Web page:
Camden airfield was in action again and used as a set for the Australian version of the British motoring television show Top Gear Australian in 2010.  Part of the show are power laps in a ‘Bog Standard Car’ were recorded on parts of the runways and taxiways used as a test track.

Camden Showground became the set for Angelina Jolie’s Second World War drama Unbroken in 2013. The main character Louis Zamperini, a former Olympic runner, and Onslow Park was used as part of the story of his early life as a member of Torrance High School track team. The movie is about Zamperini’s story of survival after his plane was shot down during the Pacific campaign. The filming caused much excitement in the area and the local press gave the story extensive coverage, with the showground was chosen for its historic atmosphere. Camden mayor Lara Symkowiak hoped that the movie would boost local tourism and the council was supportive of the area being used as a film set. The council had appointed a film contact officer to encourage greater use of the area for film locations.

Edwina Macarthur Stanham writes that Camden Park has been the filming location for a number of movies, advertisements and fashion shoots  since the 1950s.   They have included Smiley (1956), Smiley Gets a Gun (1958), Shadow of the Boomerang (1960) starring Jimmy Little, My Brilliant Career (1978) was filmed in Camden Park and its garden and surrounds, and The Empty Beach (1985) starring Bryan Brown, House Taken Over (1997) a short film written and directed by Liz Hughes which used  lots of scenes in the house. In the 21st century there has been Preservation (2003) described a gothic horror movie starring Jacqueline Mackenzie, Jack Finsterer and Simon Bourke which used a lot of the scenes filmed in the house.

In 2005 Danny De Vito visited Camden Park scouting for a location for a movie based on the book “The True Confessions of Charlotte Doyle”.  In Sleeping Beauty (2010) an Australian funded film was shot at Camden Park and the short film La Finca (2012). In September 2014 Camden Park was used as a location in the film called “The Daughter” starring Geoffrey Rush. Extensive filming took place over 3 weeks and members of the family and friends and Camden locals played the role of extras.

In September 2014 Camden Park was used as a location in the film called “The Daughter” starring Geoffrey Rush. Extensive filming took place over 3 weeks and members of the family and friends and Camden locals played the role of extras.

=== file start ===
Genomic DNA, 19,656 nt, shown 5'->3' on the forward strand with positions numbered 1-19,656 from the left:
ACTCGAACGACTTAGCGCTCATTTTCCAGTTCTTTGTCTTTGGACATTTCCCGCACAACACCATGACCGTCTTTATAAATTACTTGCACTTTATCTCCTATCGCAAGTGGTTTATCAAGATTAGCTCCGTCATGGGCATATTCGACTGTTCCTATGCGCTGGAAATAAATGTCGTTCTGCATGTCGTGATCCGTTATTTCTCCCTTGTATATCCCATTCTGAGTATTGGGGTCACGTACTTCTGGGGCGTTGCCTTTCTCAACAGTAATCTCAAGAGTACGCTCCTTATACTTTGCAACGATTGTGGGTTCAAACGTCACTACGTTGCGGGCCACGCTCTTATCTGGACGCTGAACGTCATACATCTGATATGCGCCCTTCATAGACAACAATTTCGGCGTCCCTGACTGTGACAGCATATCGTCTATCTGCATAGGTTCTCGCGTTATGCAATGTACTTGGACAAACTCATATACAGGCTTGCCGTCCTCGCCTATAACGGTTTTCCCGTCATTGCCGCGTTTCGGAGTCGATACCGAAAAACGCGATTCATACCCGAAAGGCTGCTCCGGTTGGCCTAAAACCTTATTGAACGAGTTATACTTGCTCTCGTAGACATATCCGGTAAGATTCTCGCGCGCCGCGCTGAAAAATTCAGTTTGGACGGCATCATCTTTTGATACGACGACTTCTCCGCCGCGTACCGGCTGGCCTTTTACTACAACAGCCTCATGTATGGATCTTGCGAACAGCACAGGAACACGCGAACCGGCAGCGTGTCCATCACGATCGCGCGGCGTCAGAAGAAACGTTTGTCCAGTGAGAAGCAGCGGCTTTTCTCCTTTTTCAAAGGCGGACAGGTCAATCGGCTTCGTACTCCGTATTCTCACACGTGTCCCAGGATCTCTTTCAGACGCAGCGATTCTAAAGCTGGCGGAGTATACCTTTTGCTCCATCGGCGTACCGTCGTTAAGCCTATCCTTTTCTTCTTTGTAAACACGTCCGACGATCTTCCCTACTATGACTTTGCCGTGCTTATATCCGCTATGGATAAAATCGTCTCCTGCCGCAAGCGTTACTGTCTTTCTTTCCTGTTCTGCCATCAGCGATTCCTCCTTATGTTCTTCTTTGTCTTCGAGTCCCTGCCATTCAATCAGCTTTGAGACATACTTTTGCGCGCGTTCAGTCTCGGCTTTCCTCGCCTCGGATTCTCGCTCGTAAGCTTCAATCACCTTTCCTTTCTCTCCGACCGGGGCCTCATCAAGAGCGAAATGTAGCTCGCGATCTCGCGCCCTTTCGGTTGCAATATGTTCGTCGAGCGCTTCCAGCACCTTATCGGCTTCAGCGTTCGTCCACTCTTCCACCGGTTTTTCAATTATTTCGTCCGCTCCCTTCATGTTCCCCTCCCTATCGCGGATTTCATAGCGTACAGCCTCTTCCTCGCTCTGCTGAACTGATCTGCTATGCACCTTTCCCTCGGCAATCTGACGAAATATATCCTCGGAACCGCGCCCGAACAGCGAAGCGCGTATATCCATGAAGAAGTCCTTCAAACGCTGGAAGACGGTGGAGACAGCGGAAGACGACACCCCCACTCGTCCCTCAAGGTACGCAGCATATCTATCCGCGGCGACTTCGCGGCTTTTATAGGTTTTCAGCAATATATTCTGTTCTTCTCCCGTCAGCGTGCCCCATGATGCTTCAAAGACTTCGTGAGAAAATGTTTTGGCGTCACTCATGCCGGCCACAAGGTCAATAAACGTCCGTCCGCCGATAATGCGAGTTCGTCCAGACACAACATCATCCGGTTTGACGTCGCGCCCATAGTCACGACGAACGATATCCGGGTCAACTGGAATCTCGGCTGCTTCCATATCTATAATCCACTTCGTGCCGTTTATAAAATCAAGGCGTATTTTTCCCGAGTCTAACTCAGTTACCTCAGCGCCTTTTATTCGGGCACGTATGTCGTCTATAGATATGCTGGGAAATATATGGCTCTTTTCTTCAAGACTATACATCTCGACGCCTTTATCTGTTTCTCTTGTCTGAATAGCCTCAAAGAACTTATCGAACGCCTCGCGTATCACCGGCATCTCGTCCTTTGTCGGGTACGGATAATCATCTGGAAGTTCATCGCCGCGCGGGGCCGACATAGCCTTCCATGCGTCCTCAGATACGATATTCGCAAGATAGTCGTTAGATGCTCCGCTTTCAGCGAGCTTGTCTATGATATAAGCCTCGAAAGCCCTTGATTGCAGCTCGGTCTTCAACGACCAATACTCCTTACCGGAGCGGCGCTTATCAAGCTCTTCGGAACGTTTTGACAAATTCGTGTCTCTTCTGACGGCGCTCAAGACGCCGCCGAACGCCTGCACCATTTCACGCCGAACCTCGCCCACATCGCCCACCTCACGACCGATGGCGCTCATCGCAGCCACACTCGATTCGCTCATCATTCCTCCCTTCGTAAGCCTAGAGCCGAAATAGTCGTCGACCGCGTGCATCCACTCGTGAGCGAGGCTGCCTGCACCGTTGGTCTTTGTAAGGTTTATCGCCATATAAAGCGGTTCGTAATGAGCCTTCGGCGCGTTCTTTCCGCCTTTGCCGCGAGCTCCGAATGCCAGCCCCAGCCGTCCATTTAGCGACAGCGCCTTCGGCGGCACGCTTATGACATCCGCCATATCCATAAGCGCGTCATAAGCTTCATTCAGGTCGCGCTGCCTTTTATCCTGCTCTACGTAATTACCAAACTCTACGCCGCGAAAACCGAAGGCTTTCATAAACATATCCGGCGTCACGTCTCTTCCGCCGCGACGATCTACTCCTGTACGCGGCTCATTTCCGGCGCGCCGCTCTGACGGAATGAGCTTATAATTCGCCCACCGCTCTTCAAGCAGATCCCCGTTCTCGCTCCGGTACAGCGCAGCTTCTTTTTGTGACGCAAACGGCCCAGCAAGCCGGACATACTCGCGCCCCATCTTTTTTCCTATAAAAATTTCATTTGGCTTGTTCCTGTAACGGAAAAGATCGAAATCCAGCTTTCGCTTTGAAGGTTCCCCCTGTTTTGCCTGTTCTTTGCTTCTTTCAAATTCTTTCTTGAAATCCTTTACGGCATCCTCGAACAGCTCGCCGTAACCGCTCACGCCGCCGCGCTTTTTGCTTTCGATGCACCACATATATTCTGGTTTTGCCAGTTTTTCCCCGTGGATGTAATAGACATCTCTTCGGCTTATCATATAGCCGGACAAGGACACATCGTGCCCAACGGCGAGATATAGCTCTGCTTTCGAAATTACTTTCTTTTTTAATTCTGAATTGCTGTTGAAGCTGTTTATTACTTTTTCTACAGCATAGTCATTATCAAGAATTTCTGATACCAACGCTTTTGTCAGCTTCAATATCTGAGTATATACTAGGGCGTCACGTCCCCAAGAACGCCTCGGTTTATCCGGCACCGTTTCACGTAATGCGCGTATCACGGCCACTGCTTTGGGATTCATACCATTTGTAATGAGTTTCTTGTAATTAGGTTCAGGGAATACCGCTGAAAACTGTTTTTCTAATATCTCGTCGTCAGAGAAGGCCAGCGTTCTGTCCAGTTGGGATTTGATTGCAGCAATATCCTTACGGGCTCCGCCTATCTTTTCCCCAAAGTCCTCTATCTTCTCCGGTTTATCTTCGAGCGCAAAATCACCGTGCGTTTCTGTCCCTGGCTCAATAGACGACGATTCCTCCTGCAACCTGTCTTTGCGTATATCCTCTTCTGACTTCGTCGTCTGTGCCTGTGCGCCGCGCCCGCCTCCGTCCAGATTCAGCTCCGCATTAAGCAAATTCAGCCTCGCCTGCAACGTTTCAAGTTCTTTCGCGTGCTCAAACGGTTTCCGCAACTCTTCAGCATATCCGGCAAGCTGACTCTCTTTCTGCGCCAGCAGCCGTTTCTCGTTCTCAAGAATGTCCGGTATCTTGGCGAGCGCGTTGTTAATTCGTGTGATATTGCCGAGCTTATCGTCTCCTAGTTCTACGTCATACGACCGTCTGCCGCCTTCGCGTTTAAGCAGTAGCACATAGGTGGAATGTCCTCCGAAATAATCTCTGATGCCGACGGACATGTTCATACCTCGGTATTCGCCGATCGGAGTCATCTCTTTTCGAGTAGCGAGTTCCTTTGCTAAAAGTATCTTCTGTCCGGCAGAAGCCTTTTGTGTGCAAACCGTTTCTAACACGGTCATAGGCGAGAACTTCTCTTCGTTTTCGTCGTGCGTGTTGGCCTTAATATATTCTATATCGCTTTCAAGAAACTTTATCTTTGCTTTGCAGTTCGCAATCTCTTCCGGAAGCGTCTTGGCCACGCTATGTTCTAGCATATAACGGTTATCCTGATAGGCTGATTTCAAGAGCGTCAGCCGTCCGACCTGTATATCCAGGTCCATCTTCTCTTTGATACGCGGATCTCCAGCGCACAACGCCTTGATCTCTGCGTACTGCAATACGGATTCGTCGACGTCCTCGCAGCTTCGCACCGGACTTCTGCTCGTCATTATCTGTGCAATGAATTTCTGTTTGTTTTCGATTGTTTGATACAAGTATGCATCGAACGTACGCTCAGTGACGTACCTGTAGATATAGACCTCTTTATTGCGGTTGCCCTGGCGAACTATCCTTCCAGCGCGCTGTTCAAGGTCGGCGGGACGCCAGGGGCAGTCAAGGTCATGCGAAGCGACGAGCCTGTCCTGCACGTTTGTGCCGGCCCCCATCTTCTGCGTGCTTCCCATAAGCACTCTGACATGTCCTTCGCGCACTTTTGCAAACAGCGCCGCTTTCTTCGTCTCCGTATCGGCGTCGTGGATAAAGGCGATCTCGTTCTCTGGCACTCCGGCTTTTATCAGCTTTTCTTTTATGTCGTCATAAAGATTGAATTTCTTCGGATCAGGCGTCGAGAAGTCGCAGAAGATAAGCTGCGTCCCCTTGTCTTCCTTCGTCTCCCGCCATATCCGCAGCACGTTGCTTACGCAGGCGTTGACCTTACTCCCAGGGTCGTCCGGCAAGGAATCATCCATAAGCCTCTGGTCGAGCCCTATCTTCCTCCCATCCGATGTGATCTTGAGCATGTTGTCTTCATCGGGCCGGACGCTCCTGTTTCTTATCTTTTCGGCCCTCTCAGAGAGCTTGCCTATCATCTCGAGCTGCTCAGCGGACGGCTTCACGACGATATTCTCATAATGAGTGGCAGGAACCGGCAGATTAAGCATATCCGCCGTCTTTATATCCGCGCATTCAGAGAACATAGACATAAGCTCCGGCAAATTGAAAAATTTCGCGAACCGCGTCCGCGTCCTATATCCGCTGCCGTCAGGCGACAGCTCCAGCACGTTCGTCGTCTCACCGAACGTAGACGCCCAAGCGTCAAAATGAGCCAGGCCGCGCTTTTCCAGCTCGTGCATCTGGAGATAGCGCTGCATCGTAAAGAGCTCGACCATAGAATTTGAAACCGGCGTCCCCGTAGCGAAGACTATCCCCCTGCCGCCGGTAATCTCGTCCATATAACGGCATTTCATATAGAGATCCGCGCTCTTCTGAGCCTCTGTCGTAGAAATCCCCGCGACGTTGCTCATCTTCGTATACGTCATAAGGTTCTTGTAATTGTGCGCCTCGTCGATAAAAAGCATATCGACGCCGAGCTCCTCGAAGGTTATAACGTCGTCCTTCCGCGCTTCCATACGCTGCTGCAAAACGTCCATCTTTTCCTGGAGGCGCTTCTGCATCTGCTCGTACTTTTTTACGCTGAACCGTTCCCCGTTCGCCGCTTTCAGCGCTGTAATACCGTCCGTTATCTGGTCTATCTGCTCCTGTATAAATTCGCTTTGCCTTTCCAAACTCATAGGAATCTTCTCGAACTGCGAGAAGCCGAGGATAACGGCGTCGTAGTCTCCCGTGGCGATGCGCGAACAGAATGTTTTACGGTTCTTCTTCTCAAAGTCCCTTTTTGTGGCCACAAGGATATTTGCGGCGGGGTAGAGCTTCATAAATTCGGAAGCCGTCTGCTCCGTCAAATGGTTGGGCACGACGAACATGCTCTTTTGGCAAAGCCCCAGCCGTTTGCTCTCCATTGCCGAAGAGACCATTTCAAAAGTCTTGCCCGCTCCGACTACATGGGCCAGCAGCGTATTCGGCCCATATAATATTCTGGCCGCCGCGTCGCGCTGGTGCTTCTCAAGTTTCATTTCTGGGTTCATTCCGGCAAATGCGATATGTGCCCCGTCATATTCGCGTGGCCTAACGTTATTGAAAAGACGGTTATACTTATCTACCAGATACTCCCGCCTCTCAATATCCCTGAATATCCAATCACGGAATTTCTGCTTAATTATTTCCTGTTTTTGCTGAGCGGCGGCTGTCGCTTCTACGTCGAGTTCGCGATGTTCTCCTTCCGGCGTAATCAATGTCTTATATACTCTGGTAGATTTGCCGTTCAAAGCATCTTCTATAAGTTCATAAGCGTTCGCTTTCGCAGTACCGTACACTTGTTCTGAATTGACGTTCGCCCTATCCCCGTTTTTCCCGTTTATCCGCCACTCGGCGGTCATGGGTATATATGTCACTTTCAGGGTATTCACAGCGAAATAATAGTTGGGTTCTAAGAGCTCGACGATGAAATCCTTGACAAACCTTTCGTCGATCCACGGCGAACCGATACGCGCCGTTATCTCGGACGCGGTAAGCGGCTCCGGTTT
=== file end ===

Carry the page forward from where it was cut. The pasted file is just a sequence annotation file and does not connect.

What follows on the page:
The Daughter Movie Set Camden Park 2014 E Stanham
The Daughter Movie Set Camden Park 2014 E Stanham

In 2015 the Camden Historical Society and filmmaker Wen Denaro have combined forces to telling the story of the Chinese market gardeners who settled in Camden in the early twentieth century. The project will produce  a short documentary about the Chinese market gardeners who established vegetable gardens along the river in Camden and who supplied fresh product to  the Macarthur and Sydney markets.

In 2015 an episode of the Network Ten TV show of The Bachelor Australia was filmed at Camden Park in August 2015. They showed scenes of the Bachelor Sam Wood taking one of the bachelorette Sarah on a romantic date to the colonial mansion Camden Park. There were scenes of the pair in a two-in-hand horse drawn white carriage going up and down the driveway to the Camden Park cemetery on the hill overlook the town. There were scenes in the soft afternoon sunlight of the couple having a romantic high-tea on the verandah of Camden Park house with champagne and scones and cup cakes. In the evening there were floodlit images of the front of Camden Park house from the front lawn then scenes of the couple in the sitting room siting of the leather sofa sharing wine, cheese and biscuits in front on an open fire and candles. Sarah is gobsmacked with the house, its setting and is ‘amazed’ by the house’s colonial interior.

 

In 2018 a children’s film Peter Rabbit was been filmed in the Camden district. The movie is based on Beatrix Potter’s famous book series and her iconic characters. The special effects company Animal Logic spent two days on the shoot in Camden in January 2017. The first scene features the kidnap of the rabbit hero in a sack, throwing them off a bridge and into the river. For this scene the Macquarie Grove Bridge over the Nepean River was used for the bridge in the movie. According to a spokesman the reason the Camden area was used was because it fitted the needed criteria. The movie producers were looking for a location that screamed of its Englishness. Camden does that and a lot more dating back to the 1820s. The movie is set in modern day Windermere in the English Lakes District. The location did not have to have too many gum trees or other recognisable Australian plants. John and Elizabeth Macarthur would be proud of their legacy – African Olives and other goodies. Conveniently the airport also provided the location for a stunt scene which uses a bi-plane. The role of the animators is to make Australia look like England.

 

 

In August 2018 the colonial Cowpastures homestead of Denbigh at Cobbitty was the set for popular Australian drama series Doctor Doctor. The series is about the Knight family farm and the show star is Roger Corser who plays doctor Hugh Knight. He said, ‘

The homestead is a real star of the show. The front yard, the dam and barn brewery on the property are major sets – I don’t know what we would do without them.

The show follows the high-flying heart surgeon and is up to season three. Filming lasted three months and the cast checked out the possibilities of the Camden town centre. Actor Ryan Johnson said that Denbigh ‘made the show’.

Denbigh homestead was originally built by Charles Hook in 1818 and extended by Thomas and Samuel Hassell in the 1820s.